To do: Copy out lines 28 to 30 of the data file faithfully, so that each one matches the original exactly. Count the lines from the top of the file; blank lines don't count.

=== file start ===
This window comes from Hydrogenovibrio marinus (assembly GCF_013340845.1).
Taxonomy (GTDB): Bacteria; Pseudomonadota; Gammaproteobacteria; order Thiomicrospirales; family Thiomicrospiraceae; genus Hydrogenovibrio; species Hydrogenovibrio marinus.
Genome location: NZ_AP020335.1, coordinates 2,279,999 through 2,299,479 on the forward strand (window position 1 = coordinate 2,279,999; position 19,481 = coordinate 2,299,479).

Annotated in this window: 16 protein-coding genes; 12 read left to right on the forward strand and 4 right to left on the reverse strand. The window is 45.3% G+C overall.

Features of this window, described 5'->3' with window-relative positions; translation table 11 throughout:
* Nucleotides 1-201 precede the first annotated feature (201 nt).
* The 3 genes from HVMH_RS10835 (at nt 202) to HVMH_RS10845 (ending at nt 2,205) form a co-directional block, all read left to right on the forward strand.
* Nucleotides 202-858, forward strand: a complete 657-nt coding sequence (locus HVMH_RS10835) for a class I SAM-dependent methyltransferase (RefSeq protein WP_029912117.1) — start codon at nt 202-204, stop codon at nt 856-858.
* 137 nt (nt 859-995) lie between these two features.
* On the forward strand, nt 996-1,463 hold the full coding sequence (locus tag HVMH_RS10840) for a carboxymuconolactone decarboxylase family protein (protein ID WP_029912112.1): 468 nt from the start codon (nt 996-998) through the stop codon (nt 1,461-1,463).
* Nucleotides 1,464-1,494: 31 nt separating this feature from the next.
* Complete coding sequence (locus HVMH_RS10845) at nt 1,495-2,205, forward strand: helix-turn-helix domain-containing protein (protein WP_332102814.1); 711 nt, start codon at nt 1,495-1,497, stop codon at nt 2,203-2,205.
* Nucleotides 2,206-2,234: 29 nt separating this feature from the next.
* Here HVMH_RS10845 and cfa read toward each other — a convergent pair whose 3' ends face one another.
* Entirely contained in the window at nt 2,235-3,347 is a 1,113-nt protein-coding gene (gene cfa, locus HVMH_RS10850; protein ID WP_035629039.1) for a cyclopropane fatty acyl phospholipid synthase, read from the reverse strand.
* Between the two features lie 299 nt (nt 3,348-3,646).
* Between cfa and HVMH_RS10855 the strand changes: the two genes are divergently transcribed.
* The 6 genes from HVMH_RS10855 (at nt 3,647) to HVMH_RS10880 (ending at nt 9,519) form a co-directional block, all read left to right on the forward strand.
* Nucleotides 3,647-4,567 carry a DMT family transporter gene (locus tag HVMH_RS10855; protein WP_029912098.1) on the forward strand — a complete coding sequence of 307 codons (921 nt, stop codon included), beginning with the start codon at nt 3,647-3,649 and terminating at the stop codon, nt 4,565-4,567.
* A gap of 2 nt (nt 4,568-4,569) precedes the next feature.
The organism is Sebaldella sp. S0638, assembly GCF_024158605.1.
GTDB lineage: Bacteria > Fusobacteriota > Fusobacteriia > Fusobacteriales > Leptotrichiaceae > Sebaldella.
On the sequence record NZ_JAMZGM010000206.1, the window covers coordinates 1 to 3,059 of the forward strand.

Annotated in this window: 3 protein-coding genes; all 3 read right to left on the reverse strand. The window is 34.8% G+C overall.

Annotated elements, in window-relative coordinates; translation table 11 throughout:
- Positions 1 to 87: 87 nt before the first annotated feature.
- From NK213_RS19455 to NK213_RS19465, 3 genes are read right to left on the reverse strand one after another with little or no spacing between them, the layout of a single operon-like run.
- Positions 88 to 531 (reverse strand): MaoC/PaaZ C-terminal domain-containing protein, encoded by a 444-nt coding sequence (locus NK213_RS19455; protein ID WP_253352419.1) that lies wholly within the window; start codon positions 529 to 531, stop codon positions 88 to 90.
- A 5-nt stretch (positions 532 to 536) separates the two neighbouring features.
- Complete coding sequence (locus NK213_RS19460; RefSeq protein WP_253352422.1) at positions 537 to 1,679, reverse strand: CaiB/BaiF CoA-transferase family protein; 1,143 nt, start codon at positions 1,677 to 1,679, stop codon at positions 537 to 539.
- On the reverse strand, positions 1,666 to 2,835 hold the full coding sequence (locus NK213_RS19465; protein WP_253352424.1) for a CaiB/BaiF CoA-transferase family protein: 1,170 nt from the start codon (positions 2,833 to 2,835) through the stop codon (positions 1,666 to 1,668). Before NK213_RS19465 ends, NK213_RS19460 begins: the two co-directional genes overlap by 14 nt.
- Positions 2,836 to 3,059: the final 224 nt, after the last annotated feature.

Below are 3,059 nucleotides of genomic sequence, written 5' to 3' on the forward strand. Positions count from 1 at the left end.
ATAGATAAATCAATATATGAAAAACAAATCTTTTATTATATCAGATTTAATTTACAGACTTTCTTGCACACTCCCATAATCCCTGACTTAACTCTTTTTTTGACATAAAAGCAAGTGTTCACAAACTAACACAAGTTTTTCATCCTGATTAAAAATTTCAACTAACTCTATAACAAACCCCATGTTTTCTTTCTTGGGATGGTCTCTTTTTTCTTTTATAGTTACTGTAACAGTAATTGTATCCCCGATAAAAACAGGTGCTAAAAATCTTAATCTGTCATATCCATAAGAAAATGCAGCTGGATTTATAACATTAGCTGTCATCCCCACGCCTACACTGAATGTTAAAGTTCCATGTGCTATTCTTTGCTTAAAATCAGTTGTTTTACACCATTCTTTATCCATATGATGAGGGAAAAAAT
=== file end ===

- Positions 88 to 531 (reverse strand): MaoC/PaaZ C-terminal domain-containing protein, encoded by a 444-nt coding sequence (locus NK213_RS19455; protein ID WP_253352419.1) that lies wholly within the window; start codon positions 529 to 531, stop codon positions 88 to 90.
- A 5-nt stretch (positions 532 to 536) separates the two neighbouring features.
- Complete coding sequence (locus NK213_RS19460; RefSeq protein WP_253352422.1) at positions 537 to 1,679, reverse strand: CaiB/BaiF CoA-transferase family protein; 1,143 nt, start codon at positions 1,677 to 1,679, stop codon at positions 537 to 539.